Interestingly, there appears to be a spike in the usage of Tor circumvention software in Ethiopia during October, indicating that internet services might have been less accessible. This is illustrated via Tor Metrics data below:
The graph below shows an increase in Tor usage from 8th October, when Ethiopia’s state of emergency was declared.
Tor Metrics data, combined with third party internet traffic data, indicates a possible increase in censorship events following the declaration of Ethiopia’s state of emergency. While there is no strong indication of an internet shutdown, it is possible that certain mobile data service might have temporarily been shut down in certain locations in Ethiopia at specific points in time.
It is worth noting that OONI’s inability to confirm the reported mobile internet shutdown might also in part be due to limitations in the data sources that we referred to. We therefore encourage companies (like Facebook) to increase transparency around internet traffic data so that internet shutdowns and other censorship events can be studied and evaluated more accurately.
International Human Rights Law
The International Covenant on Civil and Political Rights (ICCPR), to which Ethiopia is a state party, guarantees freedom of expression. This includes the “freedom to seek, receive and impart information and ideas of all kinds, regardless of frontiers, either orally, in writing or in print, in the form of art, or through any other media of his choice.” This right is also protected under Article 9 of the African Charter on Human and Peoples’ Rights, to which Ethiopia is a state party.
Regarding restrictions on access to internet resources, the United Nations Human Rights Committee has stressed that any restrictions “generally should be content-specific; generic bans on the operation of certain sites and systems are not compatible with paragraph 3 of Article 19 of the ICCPR. It is also inconsistent with paragraph 3 to prohibit a site or an information dissemination system from publishing material solely on the basis that it may be critical of the government or the political social system espoused by the government.”
The UN Human Rights Council resolution on the promotion, protection and enjoyment of human rights on the Internet which was passed on 1 July 2016, “condemns unequivocally measures to intentionally prevent or disrupt access to or dissemination of information online in violation of international human rights law and calls on all States to refrain from and cease such measures.”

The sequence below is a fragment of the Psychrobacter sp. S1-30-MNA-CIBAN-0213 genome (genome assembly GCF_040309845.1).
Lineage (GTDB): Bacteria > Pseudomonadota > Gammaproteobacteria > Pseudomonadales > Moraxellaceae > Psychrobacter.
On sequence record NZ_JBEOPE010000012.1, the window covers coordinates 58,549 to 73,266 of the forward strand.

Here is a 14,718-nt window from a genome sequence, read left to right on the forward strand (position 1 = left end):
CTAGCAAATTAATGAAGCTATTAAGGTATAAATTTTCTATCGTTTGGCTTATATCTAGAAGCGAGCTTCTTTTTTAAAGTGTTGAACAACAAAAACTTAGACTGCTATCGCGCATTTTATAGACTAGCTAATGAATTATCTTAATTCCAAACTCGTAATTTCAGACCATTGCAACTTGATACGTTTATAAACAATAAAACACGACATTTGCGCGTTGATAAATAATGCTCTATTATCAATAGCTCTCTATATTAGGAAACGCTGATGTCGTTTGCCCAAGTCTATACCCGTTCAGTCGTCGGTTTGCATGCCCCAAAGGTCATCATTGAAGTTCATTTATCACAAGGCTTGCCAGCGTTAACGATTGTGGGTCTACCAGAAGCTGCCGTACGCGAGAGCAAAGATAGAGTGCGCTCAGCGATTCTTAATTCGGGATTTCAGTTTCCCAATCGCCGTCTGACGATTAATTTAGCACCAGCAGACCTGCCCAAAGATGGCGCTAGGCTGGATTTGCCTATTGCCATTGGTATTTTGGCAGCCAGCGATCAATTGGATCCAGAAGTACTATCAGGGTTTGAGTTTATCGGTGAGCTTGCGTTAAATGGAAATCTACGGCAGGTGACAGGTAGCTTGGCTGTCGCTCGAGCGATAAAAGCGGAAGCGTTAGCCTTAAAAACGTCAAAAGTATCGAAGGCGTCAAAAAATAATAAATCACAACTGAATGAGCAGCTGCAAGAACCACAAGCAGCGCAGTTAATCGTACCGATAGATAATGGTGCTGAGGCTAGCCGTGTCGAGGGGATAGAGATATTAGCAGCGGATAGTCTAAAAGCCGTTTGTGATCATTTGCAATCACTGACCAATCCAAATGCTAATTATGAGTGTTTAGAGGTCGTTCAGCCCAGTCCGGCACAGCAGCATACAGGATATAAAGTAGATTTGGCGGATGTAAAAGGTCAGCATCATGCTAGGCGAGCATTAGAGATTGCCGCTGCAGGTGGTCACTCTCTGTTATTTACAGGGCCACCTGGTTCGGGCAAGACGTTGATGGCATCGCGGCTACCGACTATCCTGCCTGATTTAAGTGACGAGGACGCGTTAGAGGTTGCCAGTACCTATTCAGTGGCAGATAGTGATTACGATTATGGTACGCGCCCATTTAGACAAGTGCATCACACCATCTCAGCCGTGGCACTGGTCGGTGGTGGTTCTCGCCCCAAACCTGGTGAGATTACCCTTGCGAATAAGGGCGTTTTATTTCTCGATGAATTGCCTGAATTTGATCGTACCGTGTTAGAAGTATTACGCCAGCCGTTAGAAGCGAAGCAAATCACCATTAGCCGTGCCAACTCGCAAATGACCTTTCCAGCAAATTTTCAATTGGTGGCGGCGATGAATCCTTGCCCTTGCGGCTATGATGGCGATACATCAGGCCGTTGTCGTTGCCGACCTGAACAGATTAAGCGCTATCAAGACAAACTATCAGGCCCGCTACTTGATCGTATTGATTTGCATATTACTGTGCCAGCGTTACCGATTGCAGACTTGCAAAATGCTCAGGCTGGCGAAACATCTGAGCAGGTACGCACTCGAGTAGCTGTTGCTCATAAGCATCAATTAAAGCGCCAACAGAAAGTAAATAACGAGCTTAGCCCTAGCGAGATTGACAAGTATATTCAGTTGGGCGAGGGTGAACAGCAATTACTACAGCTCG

The abuse of freedom of expression in the form of propaganda for war, advocacy of national, racial or religious hatred that constitutes incitement to discrimination, hostility or violence may be subject to restrictions under the ICCPR, but these restrictions must meet three requirements laid out in the covenant. The first requirement is that restrictions must be provided by law, which is “formulated with sufficient precision to enable an individual to regulate his or her conduct accordingly”. Additionally, “a law may not confer unfettered discretion for the restriction of freedom of expression on those charged with its execution.”
The second requirement is that restrictions must be “necessary” to achieve one of the enumerated legitimate aims under the ICCPR. The third requirement provides, among other things, that “restrictive measures must conform to the principle of proportionality… they must be the least intrusive instrument amongst those which might achieve their protective function.”
OONI’s findings provide evidence of systematic interference with access to numerous websites belonging to independent news organizations and political opposition groups, as well as sites supporting freedom of expression and LGBTI rights. Such widespread interference and blocking is a violation of Ethiopia’s obligations under article 19 of the ICCPR.
The restrictions on access to information as per the findings of this report fail to meet the legality test, which is the first requirement under article 19(3). Ethiopia lacks clear and precise law that governs access to internet and social media, restrictions/blockade of websites and social media, and the legal procedures. The inventory of Ethiopian relevant telecommunications, cybercrimes, security, and intelligence laws reveals the absence of provisions that govern content control and access to internet in the Country. The laws that established the Information Network Security Agency and the National Intelligence and Security Service1 authorize neither of the institutions to restrict access to internet and social media, censor websites for any reason. The Telecom Fraud Offences Proclamation does not authorize any of the Government agencies to control and restrict access to internet, websites, or social media application in the country.
As such, the blocking of WhatsApp and restrictions of certain websites are arbitrary, being conducted without any specific national law. Moreover, in the absence of such law, the country also lacks the administrative and judicial procedures for challenging such restrictions and blockades.
The internet restrictions also fail the proportionality test, because the interference is not limited to specific content; rather interference is happening at a very large scale, with dozens of websites affected over the space of several months. Similarly, blocking access to WhatsApp, a popular communications platform in Ethiopia is not a justifiable restriction on freedom of expression and access to information.
Ethiopia’s practices of restricting access to large numbers of websites, as well as services such as WhatsApp is therefore a clear violation of the rights to freedom of expression and access to information.